Cash grants of up to $10,000. Complimentary co-working spaces. Free mountain bikes. States and cities across the country are offering creative incentives to convince remote workers to move within their borders.
These talent-attraction schemes rely on a simple premise of economic development: increasing the supply of skilled workers in an area will lead to greater business activity, increased tax revenue, and spillover effects, such as higher wages for local service workers, that will benefit the community at large. But the effectiveness of such incentive programs is, for the most part, an open question. Do they have a meaningful impact on remote workers’ decisions to relocate? And, if so, do the communities that see influxes of remote workers achieve the hoped-for economic gains?
A closer look at some of these programs and their impacts can provide valuable insights for communities considering whether to offer remote worker attraction incentives of their own.
Remote Worker–Attraction Initiatives
The rise in remote work brought on by the pandemic has created a large supply of geographically flexible skilled workers in the U.S. Many small and rural communities are attempting to draw in these workers by touting their lifestyle advantages, such as access to the outdoors or low costs of living. And in case that’s not enough, some are throwing in extra perks to sweeten the deal.
For instance, remote workers who move to Tulsa, Oklahoma can receive cash grants of $10,000, paid out in installments over the course of the worker’s first year in the city. Likewise, remote workers who move to Northwest Arkansas are eligible for $10,000 in cash or Bitcoin, plus a free street or mountain bike. Similar programs can be found in Alabama, Arizona, Kansas, West Virginia, and Vermont, with offerings ranging from $1,000 to $12,000 in relocation-expense reimbursements, homebuying and rental assistance, or unrestricted cash. Further benefits, like free access to coworking spaces or other community amenities, are often thrown in on top.
Eligibility requirements vary, but typically, one must hold a full-time remote job for an employer located outside of the state, county, or city offering the incentives. Often, the incentives can only be recouped in full after the worker has lived in the new destination for a designated length of time, ranging from six months to two years. These programs are administered and financed variably by state and local governments, private non-profit organizations, and public-private partnerships.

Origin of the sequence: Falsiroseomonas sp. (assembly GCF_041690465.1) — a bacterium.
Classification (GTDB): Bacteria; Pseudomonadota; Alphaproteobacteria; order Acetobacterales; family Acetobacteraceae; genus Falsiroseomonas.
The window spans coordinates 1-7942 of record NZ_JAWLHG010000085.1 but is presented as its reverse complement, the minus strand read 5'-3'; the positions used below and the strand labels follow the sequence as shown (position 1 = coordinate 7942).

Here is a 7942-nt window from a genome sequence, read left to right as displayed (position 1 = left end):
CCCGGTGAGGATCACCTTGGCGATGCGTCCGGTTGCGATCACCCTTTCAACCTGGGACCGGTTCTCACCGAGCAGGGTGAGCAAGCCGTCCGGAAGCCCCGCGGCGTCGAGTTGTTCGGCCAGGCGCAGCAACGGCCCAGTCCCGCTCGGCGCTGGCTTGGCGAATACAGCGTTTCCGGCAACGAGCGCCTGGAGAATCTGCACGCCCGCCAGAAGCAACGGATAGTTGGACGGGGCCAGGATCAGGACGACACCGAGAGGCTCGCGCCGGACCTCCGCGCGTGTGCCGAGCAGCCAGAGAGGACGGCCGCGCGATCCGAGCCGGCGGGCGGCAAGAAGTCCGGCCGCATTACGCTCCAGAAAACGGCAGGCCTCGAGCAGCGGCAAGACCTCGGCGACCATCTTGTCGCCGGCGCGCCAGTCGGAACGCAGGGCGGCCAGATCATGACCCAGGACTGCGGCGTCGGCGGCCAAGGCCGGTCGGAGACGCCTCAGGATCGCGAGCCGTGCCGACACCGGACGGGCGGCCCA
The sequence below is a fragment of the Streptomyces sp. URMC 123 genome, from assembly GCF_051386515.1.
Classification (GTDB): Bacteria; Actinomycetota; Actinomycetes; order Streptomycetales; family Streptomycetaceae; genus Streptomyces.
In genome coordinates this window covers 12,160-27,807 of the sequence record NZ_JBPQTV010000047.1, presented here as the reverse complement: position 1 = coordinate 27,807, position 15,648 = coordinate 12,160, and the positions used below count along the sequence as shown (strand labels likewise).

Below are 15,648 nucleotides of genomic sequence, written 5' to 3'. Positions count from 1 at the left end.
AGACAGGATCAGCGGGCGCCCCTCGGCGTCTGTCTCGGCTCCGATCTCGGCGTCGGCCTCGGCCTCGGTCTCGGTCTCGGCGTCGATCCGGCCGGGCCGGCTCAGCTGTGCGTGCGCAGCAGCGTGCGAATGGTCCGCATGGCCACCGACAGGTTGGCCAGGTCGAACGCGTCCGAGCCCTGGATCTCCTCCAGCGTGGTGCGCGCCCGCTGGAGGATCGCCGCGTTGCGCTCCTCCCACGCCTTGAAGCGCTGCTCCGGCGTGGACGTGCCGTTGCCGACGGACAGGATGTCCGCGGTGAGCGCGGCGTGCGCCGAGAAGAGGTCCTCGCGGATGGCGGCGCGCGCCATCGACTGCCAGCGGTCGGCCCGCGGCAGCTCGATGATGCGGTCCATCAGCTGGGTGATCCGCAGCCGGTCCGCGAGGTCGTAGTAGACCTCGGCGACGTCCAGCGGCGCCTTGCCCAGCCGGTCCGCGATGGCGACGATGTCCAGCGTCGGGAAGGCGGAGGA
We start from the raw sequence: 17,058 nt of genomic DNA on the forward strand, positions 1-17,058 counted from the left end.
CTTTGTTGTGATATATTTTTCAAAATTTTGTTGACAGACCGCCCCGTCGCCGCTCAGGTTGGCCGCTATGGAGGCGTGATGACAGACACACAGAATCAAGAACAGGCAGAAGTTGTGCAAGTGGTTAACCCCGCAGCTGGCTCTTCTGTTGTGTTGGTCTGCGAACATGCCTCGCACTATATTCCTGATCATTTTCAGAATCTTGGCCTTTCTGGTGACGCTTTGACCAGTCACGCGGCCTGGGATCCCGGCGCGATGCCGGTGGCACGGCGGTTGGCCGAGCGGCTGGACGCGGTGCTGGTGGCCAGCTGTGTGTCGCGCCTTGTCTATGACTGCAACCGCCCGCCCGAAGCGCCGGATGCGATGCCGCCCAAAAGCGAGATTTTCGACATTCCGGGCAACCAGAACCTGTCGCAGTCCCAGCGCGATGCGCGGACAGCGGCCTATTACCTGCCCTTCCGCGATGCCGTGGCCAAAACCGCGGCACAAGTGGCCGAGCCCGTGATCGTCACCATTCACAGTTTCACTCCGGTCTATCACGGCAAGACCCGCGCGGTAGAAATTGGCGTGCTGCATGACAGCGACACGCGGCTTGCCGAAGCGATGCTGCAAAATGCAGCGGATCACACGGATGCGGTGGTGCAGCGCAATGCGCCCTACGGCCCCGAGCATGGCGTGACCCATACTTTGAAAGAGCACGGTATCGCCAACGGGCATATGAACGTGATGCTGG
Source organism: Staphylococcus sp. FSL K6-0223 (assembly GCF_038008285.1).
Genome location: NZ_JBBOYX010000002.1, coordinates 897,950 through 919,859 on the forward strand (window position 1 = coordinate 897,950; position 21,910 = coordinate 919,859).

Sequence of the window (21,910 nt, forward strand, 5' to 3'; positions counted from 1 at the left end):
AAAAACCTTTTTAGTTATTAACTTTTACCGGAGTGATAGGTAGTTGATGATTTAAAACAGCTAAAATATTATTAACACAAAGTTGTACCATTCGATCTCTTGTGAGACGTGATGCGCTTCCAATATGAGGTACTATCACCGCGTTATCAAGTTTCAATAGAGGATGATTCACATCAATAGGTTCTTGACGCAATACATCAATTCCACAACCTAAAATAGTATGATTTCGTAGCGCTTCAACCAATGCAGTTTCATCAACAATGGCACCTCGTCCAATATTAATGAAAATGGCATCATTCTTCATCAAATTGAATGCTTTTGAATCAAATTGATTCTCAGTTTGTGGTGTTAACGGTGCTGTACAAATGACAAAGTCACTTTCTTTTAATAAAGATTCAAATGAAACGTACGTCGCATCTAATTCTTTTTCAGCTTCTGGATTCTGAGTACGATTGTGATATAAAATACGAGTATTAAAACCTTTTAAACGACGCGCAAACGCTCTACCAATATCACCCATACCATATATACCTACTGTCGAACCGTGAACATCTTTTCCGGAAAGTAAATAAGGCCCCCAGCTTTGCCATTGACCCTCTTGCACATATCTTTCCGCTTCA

Whether or not the incentives come directly out of taxpayers’ pockets, those administering these programs must be aware of their potential impacts on a community’s current residents — not all of which are positive. While it is true that remote workers’ spending in the local economy may lead to higher earnings and wages for local businesses and workers, there is also the risk that any gains for current residents will be wiped out by increased costs of living — and that some residents may be displaced from their communities entirely.
Impacts on Local Communities
Economic development organizations see several potential benefits of drawing remote workers into an area. First, new remote-worker residents will spend their incomes at least partially in the local economy; the increased demand for local goods and services will lead to greater earnings for local businesses, higher wages for their employees, and potentially the creation of new jobs. Next, remote workers will pay state and local taxes, thereby increasing revenues for localities to reinvest in their communities. Finally, building up a sizable pool of remote workers — who are typically highly educated — may help areas attract business investment down the line, as companies often seek to establish themselves in areas with large skilled workforces available for their hiring needs.